Wettability alteration during low-salinity water flooding
Energy and Fuels
School of Engineering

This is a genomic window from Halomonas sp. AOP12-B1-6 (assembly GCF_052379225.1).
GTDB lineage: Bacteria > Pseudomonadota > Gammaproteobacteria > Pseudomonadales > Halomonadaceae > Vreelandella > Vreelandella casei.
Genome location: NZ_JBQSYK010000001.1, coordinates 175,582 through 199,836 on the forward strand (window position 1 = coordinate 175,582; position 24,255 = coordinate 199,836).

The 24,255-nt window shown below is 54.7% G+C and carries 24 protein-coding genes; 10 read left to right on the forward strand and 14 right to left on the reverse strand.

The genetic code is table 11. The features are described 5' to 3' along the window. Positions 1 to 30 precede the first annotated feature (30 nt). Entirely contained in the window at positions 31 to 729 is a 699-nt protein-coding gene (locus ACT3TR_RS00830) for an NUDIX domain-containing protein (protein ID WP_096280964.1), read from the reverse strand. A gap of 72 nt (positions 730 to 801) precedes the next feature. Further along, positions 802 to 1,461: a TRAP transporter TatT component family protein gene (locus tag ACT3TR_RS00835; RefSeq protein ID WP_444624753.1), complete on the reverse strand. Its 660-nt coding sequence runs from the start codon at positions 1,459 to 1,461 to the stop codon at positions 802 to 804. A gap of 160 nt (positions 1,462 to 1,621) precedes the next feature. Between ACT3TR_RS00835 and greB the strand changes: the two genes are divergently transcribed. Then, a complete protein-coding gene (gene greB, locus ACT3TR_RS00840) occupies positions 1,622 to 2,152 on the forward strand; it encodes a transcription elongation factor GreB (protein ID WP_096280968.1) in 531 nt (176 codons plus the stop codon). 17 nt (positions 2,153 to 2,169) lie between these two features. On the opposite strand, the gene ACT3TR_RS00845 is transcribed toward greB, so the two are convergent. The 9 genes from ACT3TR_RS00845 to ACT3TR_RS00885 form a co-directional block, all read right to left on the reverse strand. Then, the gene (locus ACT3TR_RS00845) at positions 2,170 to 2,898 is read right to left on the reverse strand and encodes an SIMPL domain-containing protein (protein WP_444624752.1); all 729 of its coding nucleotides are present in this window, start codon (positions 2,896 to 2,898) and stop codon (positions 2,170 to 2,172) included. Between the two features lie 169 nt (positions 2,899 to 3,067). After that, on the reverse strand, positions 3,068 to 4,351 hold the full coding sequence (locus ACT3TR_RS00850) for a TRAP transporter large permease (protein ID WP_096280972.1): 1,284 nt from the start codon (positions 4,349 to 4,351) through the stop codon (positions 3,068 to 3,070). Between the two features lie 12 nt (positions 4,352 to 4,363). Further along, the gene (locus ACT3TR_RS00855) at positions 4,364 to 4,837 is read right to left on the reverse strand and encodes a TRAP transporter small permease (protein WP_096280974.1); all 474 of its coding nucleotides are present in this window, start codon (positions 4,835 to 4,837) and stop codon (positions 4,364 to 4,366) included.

Low-salinity water flooding (LSWF) for hydrocarbon recovery has attracted industrial attention, owing to its simplicity and economic feasibility. Although this topic has received numerous studies, mechanisms driving the low-salinity effect remain poorly understood. This study is aimed at investigating the direct effects of injecting low-salinity brine (0.6 and 0.2 M NaCl) as the non-wetting fluid and Soltrol 130 as a synthetic wetting fluid on outcrop "Austin Chalk"rock samples. The petrophysical properties of rock samples were estimated by saturating the core samples with high- and low-salinity brine at laboratory conditions. Experiments were conducted for unsteady-state and steady-state flow for both imbibition and drainage processes. A shift to the right has been observed for the relative permeability curve of 0.2 M NaCl along with a drop in irreducible water saturation (Swi) and in residual oil saturation (Sor). Furthermore, the results have shown a reduction in irreducible water saturation from 22.2 to 18.7% when using 0.2 M NaCl compared to 0.6 M NaCl. The current research demonstrates that ionic interactions among rock, oil, and brine compositions would alter the in situ wettability of the carbonate samples from oil-wet/mixed-wet to more water-wet conditions. A correlation is found among the double-layer expansion, ζ potential, and wettability alteration during LSWF. Moreover, improved oil recovery takes place during LSWF only when a repulsive electrostatic force between oil-brine and mineral-brine interfaces is induced by the change in brine composition. ζ potential of the carbonate is found to become more negative with the dilution of the brine. After the sample is aged with oil, the ζ potential changed, indicating an alteration in wettability.